The Divine Office and the Secular Clergy

In fact, the influence of the ascetics (hermits), both men of God and virgins, was so great that it would have jeopardized the authority of the secular clergy, were they not to join the monks in the practice of celibacy and in the consecration of the day by reciting the Canonical Hours. From this time originates the obligation for the secular clergy to publicly celebrate the Canonical Hours, night and day, in the churches and cathedrals, in towns and villages; this obligation of the clergy is confirmed, under severe penalties, by the (non-ecumenical) councils of Toledo (400), Agda (506), and Orléans (511). Moreover, St. Basil (4th century) had already commanded that any monks unable to attend the common prayer for any reason, must recite it in private. St. Benedict (6th century) did the same; and soon this obligation had extended also to the secular clergy.

After the dissolution of common life within the clergy, the Divine Office was hardly ever chanted in common any more, except in cathedrals, collegiate churches, convents and monasteries; nevertheless the clergymen, at least those with benefits, remained bound to the private recitation of the Hours. The Fourth Council of the Lateran (1215) accused of irreligion the clergymen, who, having spent the night in useless conversations, rise up at daybreak to recite their Matins hastily (can. 17). The Council of Trèves (1227) mandated every priest to possess a breviary so that, even while traveling, he could recite the prayers (can. 9).

Until the eighth century, however, there was no uniformity in the recitation of the Divine Office; the metropolitan churches strongly influenced the subsidiary dioceses, and the provincial councils sought to give the Office a certain uniformity. There was, however, a tendency to recite the entire Psalter within the space of a week.

When some uniformity began to be introduced, it was founded on the Benedictine Rule, on the traditions of the great Roman monasteries and Vatican basilicas, St. John Lateran and St. Mary Major. In these basilicas the chapter (capitulum) in fact began as regular clerics and only later became secular.

The Growing Need for a Breviary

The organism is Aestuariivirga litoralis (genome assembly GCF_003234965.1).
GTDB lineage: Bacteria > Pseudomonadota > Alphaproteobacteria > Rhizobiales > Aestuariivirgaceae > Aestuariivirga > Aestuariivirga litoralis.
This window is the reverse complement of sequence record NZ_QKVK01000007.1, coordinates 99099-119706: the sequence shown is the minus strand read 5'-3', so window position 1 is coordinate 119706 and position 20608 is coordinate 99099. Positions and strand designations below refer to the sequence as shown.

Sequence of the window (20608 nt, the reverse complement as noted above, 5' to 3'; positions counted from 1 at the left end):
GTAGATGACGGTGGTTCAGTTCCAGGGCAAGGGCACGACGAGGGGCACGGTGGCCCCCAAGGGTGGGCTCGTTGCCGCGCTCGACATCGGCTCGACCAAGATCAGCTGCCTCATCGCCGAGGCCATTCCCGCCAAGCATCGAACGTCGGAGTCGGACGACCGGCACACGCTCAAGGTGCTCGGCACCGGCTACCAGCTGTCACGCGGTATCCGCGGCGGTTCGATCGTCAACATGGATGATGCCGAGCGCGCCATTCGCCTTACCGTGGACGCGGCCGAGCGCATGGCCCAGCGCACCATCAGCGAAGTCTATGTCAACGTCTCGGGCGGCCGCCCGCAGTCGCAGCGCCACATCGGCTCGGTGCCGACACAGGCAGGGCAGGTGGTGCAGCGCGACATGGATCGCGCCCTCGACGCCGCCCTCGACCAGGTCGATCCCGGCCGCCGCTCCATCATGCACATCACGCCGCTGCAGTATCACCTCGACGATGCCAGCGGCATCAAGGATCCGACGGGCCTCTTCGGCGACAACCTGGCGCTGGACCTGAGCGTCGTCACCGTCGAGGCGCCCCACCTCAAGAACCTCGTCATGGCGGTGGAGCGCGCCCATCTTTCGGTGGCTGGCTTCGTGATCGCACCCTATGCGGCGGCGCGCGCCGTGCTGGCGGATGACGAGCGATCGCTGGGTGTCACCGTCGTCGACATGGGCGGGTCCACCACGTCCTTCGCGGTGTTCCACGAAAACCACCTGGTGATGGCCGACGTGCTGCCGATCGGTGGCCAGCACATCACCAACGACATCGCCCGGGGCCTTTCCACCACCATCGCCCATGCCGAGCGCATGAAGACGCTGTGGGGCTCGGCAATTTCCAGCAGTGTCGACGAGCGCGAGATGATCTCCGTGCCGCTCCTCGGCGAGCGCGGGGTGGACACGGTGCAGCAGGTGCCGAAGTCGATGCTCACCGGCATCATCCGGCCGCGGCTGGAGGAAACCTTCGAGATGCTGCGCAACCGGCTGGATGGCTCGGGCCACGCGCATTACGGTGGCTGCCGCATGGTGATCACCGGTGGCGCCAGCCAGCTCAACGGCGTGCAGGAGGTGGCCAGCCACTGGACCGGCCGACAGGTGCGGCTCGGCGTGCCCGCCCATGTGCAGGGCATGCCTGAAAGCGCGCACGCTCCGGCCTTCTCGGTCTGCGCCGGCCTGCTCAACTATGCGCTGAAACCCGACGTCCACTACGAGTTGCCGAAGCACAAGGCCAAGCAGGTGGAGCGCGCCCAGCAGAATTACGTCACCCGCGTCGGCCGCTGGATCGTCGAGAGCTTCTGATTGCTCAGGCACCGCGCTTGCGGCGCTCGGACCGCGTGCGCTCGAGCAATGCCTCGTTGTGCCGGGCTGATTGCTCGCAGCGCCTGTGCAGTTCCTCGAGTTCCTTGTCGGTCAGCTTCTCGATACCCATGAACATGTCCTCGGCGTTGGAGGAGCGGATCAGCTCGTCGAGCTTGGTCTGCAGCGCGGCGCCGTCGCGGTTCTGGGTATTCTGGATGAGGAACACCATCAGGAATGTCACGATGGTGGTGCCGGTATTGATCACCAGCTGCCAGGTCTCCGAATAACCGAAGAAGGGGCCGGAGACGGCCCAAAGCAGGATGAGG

For a complete recitation, several accessories were necessary: the Psalter, the Book of the Prophets, the Book of the Law (Pentateuch), the Antiphonary, the Responsorial and Hymnal, the Passional with the Acts of the Martyrs (later called the Martyrology), as well as the Sanctoral. Now, at a time when literary production was wholly dependent on copyists (there was no press back then), it is understandable how this large compilation of books would be extremely inconvenient in the private and itinerant recitation of the Office. Thus it was that the notion of a Breviary was devised, from the Latin word Breviarium, meaning “summary. And in fact, it did represent a shortening of the Office, as the Office of Our Lady, the Office of the Dead, and the Penitential Psalms were no longer added. It was at this time also that the process began of suppressing the temporal cycle in favor of the sanctoral.

The Breviary of the Curia – a natural outgrowth of the Office of the Basilicas and Monasteries of Rome - was spread under Pope Innocent III (1198-1216), Gregory IX (1226-1241) and was imposed at Avignon in 1337 by Pope Benedict XII.

The Renaissance had detrimental effects on the Breviary's natural development. The so-called Breviary of Quiñonez that was in force for 40 years starting in 1535, gained great popularity; its Offices were all of the same length, each with three Psalms. This was a Breviary better suited for reading rather than prayer, and was more in line with the new Lutheran customs than with Catholic tradition. Cardinal Caraffa, the future Pope Paul IV, a great defender of the Faith, forbade its circulation.